Read more
$ 0

Over $4.5 million in seized drugs (cocaine, ketamine, meth, fentanyl and others)

Project Radar

ALERT’s Project Radar resulted in the seizure of $335,000 worth of drugs including fentanyl and meth, in Red Deer and Lloydminster. Three suspects were charged.

Read more
$ 0

Approximate value of seized drugs including methamphetamine and fentanyl

Project Frontier

Project Frontier was a 14-month investigation led by ALERT’s Fort McMurray organized crime team resulting in the seizure of roughly $500,000 in drugs and cash.

Read more
$ 0

Approximate value of seizure (methamphetamine, fentanyl, cocaine, cash)

Drug Trafficking | Criminal Networks



EST. VALUE – SEIZED DRUGs (2022-23)[5]

Drug trafficking is one of the top criminal market commodities for organized crime. ALERT leverages its integrated model, in tandem with partners nationally and internationally to dismantle and disrupt drug trafficking activities through a co-ordinated and collaborative approach. ALERT’s integrated approach yields significant success, as showcased this year during Project Cobra.


Estimated value of seized fentanyl (2022-23)


Estimated value of seized methamphetamine (2022-23)

ALERT is always looking to expand the scope of investigations and move up the food chain. We rely on criminal intelligence from our partner agencies to collaboratively dismantle these types of multi-jurisdictional drug networks.

– Acting Inspector Blayne Eliuk, ALERT Edmonton


Arrests (2022-23)


Charges (2022-23)


Firearms Seized (2022-23)

$ 0

Proceeds of Crime (2022-23)

Seizure Substance Breakdown (Street Value; 2022-23)

No Data Found


No Data Found



In Alberta, criminal organizations perpetrate serious and violent crime. Firearms are an integral part of organized criminal activity. Without firearm trafficking, it’s more difficult for criminals to obtain a firearm for the purpose of committing illegal activities. ALERT teams work together with our partner agencies to tackle and disrupt emerging trends, such as 3D-printed firearms (“ghost guns”). Our integrated model allows for quick adaptation to these emerging trends to keep communities safe in Alberta. We also continue to investigate traditional trafficking, such as straw purchasing, theft, and smuggling – which often go hand-in-hand with drug or human trafficking.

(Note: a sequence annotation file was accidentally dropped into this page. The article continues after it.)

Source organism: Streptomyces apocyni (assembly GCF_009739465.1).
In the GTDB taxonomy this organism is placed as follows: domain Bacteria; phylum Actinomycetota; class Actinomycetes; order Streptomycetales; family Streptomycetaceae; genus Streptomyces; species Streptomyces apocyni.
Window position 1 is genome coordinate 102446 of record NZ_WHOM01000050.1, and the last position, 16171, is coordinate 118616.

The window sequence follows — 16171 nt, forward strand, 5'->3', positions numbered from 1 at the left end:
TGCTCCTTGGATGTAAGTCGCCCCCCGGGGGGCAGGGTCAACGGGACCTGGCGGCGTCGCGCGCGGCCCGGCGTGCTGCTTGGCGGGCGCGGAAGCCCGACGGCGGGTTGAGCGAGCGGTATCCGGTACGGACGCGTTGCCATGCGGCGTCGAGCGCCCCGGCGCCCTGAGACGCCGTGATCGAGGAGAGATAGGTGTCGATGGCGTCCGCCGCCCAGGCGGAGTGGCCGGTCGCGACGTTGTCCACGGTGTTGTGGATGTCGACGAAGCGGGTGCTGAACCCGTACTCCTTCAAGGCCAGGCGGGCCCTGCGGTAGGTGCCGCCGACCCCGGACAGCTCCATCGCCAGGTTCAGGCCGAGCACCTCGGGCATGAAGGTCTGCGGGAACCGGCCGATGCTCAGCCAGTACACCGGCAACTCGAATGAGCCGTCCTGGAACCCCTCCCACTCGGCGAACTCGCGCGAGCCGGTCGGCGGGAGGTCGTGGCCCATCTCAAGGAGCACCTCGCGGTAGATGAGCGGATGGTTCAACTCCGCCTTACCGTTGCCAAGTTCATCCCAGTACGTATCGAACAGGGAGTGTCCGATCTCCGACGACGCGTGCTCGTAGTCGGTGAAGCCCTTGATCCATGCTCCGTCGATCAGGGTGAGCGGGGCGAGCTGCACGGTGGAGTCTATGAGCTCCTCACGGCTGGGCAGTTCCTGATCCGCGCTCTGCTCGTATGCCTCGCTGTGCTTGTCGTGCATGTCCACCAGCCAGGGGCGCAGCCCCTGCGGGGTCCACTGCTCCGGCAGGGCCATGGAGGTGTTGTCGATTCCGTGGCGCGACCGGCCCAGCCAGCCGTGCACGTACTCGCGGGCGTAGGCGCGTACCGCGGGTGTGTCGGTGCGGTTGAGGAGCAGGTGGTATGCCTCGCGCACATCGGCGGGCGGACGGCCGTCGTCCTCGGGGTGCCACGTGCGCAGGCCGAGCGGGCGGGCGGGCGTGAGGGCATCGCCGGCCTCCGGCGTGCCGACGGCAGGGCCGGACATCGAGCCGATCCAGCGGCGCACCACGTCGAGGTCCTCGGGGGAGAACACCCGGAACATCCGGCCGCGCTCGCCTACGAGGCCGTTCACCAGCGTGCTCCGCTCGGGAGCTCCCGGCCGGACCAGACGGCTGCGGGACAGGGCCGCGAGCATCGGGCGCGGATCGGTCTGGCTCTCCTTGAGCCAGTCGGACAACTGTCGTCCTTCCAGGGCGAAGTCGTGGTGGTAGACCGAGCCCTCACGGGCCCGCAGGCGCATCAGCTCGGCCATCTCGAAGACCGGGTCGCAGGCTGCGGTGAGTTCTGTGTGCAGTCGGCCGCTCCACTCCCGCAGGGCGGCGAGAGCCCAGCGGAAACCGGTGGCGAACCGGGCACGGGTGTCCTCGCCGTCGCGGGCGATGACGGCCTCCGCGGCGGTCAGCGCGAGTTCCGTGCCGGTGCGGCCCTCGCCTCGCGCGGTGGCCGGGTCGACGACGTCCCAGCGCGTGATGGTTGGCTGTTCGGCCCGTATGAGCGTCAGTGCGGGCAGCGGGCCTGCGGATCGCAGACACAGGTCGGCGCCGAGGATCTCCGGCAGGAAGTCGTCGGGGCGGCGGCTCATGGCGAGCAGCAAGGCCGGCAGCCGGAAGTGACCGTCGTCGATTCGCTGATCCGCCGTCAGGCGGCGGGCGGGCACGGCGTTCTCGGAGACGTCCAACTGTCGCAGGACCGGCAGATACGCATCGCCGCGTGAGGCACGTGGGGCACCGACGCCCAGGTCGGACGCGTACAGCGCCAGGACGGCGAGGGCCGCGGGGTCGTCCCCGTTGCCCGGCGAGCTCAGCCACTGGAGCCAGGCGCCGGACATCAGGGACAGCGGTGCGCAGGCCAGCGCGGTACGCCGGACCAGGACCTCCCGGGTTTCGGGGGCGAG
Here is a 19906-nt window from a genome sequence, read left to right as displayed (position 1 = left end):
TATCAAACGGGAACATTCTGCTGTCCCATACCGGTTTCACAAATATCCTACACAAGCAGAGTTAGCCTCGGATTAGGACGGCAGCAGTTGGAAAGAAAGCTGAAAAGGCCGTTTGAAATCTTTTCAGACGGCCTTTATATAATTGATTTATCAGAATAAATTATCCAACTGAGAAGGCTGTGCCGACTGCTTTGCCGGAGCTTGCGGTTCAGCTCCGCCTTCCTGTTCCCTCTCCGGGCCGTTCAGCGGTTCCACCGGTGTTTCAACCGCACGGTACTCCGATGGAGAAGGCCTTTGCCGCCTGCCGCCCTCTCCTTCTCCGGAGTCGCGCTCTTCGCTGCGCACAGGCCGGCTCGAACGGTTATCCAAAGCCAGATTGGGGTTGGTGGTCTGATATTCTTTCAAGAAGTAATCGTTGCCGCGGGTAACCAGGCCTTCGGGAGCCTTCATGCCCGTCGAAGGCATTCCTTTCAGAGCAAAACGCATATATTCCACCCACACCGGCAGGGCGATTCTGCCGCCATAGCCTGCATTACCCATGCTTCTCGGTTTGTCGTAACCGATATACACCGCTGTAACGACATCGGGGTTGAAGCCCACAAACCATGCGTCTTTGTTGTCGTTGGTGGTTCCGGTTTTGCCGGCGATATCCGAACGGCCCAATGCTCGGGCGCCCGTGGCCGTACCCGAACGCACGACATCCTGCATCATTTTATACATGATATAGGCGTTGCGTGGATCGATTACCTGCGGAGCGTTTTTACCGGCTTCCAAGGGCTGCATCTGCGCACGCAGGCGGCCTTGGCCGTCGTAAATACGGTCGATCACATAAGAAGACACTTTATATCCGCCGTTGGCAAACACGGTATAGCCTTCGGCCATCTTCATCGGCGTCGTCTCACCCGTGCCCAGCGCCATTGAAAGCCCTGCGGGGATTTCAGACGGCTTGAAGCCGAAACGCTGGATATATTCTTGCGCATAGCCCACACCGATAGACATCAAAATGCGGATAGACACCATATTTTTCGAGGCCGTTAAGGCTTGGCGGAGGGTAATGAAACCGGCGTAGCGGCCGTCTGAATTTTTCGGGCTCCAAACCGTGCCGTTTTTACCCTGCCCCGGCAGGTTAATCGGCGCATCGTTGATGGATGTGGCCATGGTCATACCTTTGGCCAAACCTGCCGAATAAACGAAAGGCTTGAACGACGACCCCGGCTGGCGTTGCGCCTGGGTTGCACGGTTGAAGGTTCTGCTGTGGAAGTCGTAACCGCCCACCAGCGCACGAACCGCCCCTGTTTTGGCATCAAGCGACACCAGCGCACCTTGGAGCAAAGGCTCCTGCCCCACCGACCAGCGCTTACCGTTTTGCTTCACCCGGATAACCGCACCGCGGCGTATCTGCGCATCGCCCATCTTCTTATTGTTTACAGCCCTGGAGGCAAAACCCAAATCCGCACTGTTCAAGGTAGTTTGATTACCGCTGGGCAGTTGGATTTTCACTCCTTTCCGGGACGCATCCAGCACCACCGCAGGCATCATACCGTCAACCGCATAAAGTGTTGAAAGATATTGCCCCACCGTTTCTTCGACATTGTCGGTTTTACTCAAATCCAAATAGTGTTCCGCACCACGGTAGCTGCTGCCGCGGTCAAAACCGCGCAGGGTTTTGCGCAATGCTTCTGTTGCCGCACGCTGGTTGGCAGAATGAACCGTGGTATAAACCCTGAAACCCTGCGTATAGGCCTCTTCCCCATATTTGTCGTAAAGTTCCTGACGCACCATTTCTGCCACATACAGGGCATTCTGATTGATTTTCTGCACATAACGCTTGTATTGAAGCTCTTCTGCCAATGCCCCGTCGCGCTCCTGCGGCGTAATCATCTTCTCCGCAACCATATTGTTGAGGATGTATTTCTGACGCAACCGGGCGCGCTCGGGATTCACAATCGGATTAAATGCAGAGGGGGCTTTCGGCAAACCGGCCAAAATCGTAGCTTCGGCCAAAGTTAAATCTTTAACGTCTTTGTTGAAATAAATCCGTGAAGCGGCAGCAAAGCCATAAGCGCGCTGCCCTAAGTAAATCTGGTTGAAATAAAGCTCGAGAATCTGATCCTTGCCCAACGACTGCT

Firearm Seizures (2022-23)

0 +
Firearms Seizures All-time (2006-present)

3D printed firearms recklessly circumvent the lawful process of firearms possession and fly in the face of law-abiding firearms owners. As technology evolves, ALERT and our policing partners will remain steadfast in responding to emerging trends to keep Alberta communities safe.

– Staff Sgt. Leon Borbandy, ALERT Lethbridge

No Data Found

June 29, 2022

A MAC-10 submachine gun was amongst three firearms seized by ALERT Edmonton's organized crime team in relation to an address associated with drug trafficking. The MAC-10 is prohibited in Canada and the United States and fires 1,200 rounds per minute.

Read more
September 8, 2022

3D printers and firearms in various stages of completion were seized following an investigation into firearms manufacturing. ALERT worked with Vulcan RCMP, Lethbridge Police, and the RCMP’s National Weapons Enforcement Support Team.

Read more
January 26, 2023

Crossbows, rifles, shotguns, ammunition anda 2013 Polaris RZR 900 have been seized from a home in Cypress County following an investigation into stolen property by ALERT Medicine Hat’s regional property crime unit, working with MHPS and Redcliff RCMP.

Read more

Internet Child Exploitation

Protecting Kids Online


Case File Intakes (2022-23)

ALERT’s ICE (Internet Child Exploitation) teams investigate a range of criminal offences involving child pornography, any computer-related child sexual abuse, child luring over the internet, voyeurism involving underage victims, and child sex trade/tourism. ICE teams also investigate sextortion involving minors. ALERT’s ICE units are among the most robust and sophisticated police units in the province.

Arrests during the course of Internet Child Exploitation investigations this year.

Charges laid following investigations and search warrants.

Children rescued by our teams from ICE-related harms.

Seized exhibits producing over two million CSAM photos/videos.

The person sitting behind the computer screen, the extorter, is looking for financial gain. Boys will send a picture or video and immediately get a message back saying, 'thanks for the picture, but now I want money'. We need our children and our teens to understand the dangers of sending these pictures and videos to strangers online so we can stop the cycle. But we also need them to know that we're here to help.